Banking News

SIBOS 2020: Chinese central bank says 1.1 billion digital yuan paid so far

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Today at the virtual SIBOS banking conference, People’s Bank of China (PBC) Deputy Governor Fan Yi Fei shared figures about the digital yuan trials. There have been more than three million transactions totaling RMB 1.1 billion ($160 million) through to late August using the central bank digital currency (CBDC). The tests included the creation of 113,300 personal digital wallets and almost 9,000 corporate wallets.

Previously there have been mixed reports about the trials being finished. The deputy governor clarified: “PBC regards digital RMB as an important financial infrastructure for the future. It has actively been carrying out research and development and pilot projects under the promise of two-tier operation, M0 substitution and controllable anonymity. The architecture, standard formulation, research & development of functionality, joint debugging and testing of e-CNY system have been completed.”

He confirmed as previously announced that ‘internal closed pilots’ were in Shenzhen, Suzhou, Xiong’an and Chengdu and will also take place during the forthcoming Winter Olympics.

Fan said 6,700 use cases had been trialed, including bill payment, catering services, transportation, shopping and consumption, government services, and others. 

He also mentioned that 5,000 medical and healthcare workers in the Luohu District of Shenzhen received a red envelope or gift for their contributions towards fighting COVID-19. The money could be used at local merchants.

Cross border payments

In another part of the talk, the deputy governor discussed how CBDCs might address cross border payments. He started off by comparing Bitcoin and stablecoins to historical private mints of physical coins that lacked weight and quality standards and, hence, increased transaction costs.

“To protect fiat currency from these crypto-assets and safeguard monetary sovereignty, it is necessary for the central banks to digitize bank notes through new technologies,” said Fan.

“In cross-border payments, we could achieve interoperability and address the trilemma (low costs, low risks, high efficiencies) by using digital fiat currency, collaborating with private sectors and adapting to long-term technology evolution continuously and establish a fiat digital currency alliance that observes regulations across jurisdictions and complies with international standards, for instance PFMI (Principles for Financial Market Infrastructure).”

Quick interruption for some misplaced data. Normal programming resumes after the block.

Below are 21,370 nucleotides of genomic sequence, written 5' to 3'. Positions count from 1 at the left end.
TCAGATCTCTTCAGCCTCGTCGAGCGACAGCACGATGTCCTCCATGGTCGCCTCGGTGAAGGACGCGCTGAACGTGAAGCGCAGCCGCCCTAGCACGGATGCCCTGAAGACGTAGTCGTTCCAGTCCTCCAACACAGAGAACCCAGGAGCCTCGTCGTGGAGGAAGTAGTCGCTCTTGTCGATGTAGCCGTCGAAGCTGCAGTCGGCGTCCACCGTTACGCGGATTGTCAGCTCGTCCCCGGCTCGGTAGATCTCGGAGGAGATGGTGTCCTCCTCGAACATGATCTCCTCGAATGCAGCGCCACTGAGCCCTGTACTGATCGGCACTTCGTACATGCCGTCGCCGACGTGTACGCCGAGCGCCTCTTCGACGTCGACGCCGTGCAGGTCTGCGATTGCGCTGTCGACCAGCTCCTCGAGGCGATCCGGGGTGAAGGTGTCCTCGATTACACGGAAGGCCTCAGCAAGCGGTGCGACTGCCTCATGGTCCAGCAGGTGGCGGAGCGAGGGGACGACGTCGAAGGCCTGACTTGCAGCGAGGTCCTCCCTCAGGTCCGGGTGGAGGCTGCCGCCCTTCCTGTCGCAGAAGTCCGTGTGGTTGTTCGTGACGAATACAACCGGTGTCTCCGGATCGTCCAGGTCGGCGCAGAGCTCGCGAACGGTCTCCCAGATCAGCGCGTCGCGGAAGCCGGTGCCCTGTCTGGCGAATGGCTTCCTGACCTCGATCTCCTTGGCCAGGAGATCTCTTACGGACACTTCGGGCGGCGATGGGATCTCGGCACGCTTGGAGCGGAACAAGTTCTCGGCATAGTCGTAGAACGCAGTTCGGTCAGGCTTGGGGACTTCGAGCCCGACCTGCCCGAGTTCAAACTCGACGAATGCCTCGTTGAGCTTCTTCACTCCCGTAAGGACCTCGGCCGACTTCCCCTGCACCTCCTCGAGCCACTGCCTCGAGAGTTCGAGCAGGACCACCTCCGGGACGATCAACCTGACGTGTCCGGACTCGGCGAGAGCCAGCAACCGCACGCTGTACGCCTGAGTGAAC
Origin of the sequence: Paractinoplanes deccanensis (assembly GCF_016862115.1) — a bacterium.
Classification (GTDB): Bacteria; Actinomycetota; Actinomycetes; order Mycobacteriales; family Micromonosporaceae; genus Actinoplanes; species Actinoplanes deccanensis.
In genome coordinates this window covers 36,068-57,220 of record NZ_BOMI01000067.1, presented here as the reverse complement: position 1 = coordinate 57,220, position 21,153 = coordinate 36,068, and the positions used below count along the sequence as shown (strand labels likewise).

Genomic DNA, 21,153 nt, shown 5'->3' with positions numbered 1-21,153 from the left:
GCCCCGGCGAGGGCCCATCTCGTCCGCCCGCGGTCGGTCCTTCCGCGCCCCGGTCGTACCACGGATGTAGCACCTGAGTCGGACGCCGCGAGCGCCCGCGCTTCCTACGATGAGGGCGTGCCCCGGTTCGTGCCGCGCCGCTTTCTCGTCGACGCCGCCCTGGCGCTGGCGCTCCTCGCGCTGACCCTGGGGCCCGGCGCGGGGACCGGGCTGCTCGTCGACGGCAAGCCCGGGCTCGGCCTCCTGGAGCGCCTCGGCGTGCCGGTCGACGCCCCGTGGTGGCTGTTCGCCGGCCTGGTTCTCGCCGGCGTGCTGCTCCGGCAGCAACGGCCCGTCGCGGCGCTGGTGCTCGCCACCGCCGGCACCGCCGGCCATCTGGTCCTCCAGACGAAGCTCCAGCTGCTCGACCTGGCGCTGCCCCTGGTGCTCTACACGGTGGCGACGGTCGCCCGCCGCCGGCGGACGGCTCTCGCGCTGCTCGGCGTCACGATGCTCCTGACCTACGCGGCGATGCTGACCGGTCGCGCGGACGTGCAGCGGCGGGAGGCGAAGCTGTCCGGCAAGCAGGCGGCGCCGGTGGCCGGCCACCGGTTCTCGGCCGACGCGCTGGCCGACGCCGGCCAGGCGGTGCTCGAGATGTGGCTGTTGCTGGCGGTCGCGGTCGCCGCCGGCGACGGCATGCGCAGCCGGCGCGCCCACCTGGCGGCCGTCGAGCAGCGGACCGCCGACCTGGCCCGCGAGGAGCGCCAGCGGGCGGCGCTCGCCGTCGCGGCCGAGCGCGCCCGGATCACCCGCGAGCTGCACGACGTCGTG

On the one hand, there’s no question that Fan is right about the need for standards to ensure interoperability. New CBDC standards beyond PFMI are likely needed. However, the early movers often set standards, and most central banks seem to acknowledge China’s progress here. Hence this is yet another driver for CBDC research by other countries to ensure they can influence standards and aren’t forced to adopt standard set by others because they weren’t up to speed.

And although China has a massive footprint in international trade, to date, a relatively small proportion of that trade has been denominated in RMB compared to dollars. However, after extensive Chinese attempts to change that, a shift has started. According to official Chinese statistics, in August 2019, 66% of trade receipts were denominated in U.S. dollars. The figure dropped to 58% in August this year. The numbers for payments are 60% U.S. dollars in August 2019 compared to 51% in August 2020.

One final note about interoperability of currencies using PFMI principles. Fnality, the payments infrastructure backed by numerous global banks is doing just that, but a private version where money is deposited at central banks. It’s closer to a wholesale stablecoin. But so far, it’s yet to get the go ahead from a central bank. 


Image Copyright: mrgao / BigStock Photo